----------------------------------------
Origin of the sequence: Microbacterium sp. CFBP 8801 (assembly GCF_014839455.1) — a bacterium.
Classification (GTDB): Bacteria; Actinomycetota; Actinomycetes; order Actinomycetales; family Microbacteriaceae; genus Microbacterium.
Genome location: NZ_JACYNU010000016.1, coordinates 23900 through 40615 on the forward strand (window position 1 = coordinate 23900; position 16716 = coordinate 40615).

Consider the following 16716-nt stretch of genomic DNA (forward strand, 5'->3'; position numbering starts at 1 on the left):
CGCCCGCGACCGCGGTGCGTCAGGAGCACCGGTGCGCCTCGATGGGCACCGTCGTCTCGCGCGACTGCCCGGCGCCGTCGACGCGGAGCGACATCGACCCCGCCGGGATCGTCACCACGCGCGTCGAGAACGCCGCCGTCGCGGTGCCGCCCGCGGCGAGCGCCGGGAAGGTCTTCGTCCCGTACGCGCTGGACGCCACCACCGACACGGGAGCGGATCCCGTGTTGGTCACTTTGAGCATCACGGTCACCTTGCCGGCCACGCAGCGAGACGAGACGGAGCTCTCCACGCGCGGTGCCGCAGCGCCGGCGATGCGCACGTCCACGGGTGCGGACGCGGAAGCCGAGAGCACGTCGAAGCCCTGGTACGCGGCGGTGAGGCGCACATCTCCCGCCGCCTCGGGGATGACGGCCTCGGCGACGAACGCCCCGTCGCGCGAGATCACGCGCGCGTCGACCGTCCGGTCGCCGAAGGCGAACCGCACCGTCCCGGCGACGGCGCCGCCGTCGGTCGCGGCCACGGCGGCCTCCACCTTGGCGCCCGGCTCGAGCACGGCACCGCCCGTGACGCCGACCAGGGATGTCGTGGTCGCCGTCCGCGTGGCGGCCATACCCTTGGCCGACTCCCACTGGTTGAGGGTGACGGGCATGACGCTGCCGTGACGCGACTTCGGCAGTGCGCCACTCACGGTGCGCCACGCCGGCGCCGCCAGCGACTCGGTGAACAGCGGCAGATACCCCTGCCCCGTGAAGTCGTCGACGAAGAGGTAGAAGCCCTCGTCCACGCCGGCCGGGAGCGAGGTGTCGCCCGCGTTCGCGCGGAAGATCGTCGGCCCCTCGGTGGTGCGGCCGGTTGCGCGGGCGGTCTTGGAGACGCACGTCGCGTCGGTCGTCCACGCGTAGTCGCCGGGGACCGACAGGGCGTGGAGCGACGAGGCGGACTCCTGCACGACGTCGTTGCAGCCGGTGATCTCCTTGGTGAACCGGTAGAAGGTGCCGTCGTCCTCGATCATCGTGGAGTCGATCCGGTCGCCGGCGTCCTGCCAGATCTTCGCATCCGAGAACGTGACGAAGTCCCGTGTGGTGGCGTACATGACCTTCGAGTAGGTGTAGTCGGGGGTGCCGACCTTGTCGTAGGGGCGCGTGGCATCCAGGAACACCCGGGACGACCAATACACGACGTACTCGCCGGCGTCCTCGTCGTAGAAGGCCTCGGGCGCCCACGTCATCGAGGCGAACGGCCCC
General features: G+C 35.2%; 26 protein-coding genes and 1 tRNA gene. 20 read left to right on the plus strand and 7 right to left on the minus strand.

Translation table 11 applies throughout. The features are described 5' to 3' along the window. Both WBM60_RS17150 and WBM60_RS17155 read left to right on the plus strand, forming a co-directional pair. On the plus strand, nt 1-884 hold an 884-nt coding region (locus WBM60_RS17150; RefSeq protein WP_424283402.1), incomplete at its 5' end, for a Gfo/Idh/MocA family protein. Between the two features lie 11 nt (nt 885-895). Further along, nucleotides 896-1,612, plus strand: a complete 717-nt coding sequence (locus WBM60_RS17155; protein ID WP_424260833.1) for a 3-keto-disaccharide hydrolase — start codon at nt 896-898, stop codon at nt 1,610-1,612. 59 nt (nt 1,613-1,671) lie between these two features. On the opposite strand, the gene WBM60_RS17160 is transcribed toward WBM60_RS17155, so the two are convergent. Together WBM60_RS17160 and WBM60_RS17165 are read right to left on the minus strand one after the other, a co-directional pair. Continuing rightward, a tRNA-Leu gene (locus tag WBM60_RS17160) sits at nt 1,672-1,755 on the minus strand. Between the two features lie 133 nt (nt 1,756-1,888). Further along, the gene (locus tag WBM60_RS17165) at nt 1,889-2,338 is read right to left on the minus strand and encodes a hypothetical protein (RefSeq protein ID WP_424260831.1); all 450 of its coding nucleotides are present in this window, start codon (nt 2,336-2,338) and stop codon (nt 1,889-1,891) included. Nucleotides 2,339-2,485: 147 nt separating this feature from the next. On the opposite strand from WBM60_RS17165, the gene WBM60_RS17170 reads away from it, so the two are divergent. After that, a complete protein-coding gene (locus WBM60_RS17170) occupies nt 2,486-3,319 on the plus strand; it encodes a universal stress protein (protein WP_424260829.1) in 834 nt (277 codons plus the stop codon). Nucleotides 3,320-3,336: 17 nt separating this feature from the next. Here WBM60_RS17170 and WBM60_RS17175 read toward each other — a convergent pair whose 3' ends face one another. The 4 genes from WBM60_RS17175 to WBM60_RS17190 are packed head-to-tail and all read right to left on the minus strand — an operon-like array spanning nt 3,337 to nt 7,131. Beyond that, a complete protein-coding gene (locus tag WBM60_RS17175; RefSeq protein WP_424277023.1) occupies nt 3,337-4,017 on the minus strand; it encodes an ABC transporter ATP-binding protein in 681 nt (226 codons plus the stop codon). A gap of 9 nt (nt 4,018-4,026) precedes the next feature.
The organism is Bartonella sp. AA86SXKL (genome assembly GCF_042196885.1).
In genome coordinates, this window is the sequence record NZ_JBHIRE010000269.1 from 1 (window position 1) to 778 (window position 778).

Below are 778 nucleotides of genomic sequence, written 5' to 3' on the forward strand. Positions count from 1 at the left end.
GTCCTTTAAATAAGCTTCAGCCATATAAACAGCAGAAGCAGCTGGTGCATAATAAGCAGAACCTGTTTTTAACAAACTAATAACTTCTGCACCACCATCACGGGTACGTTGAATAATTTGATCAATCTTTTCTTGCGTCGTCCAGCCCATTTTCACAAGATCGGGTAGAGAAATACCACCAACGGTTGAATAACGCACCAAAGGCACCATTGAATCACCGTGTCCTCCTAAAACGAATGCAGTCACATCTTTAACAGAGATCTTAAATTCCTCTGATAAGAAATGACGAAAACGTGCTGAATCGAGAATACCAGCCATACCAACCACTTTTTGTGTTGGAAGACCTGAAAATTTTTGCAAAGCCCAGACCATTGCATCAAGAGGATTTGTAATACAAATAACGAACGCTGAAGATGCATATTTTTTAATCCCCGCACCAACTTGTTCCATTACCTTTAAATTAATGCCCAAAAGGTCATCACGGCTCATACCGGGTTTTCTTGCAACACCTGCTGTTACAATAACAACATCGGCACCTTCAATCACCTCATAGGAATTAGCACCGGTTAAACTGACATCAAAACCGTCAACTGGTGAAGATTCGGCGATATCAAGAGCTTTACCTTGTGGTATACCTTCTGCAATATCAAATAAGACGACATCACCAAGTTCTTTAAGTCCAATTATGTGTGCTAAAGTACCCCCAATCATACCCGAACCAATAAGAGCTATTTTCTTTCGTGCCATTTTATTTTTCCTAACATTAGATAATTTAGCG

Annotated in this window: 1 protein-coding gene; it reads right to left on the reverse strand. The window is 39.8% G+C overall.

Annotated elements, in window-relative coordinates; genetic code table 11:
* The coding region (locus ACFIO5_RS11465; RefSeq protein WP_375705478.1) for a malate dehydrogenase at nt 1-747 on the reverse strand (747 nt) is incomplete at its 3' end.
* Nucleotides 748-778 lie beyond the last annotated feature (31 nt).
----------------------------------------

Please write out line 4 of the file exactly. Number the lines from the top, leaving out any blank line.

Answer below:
Consider the following 16716-nt stretch of genomic DNA (forward strand, 5'->3'; position numbering starts at 1 on the left):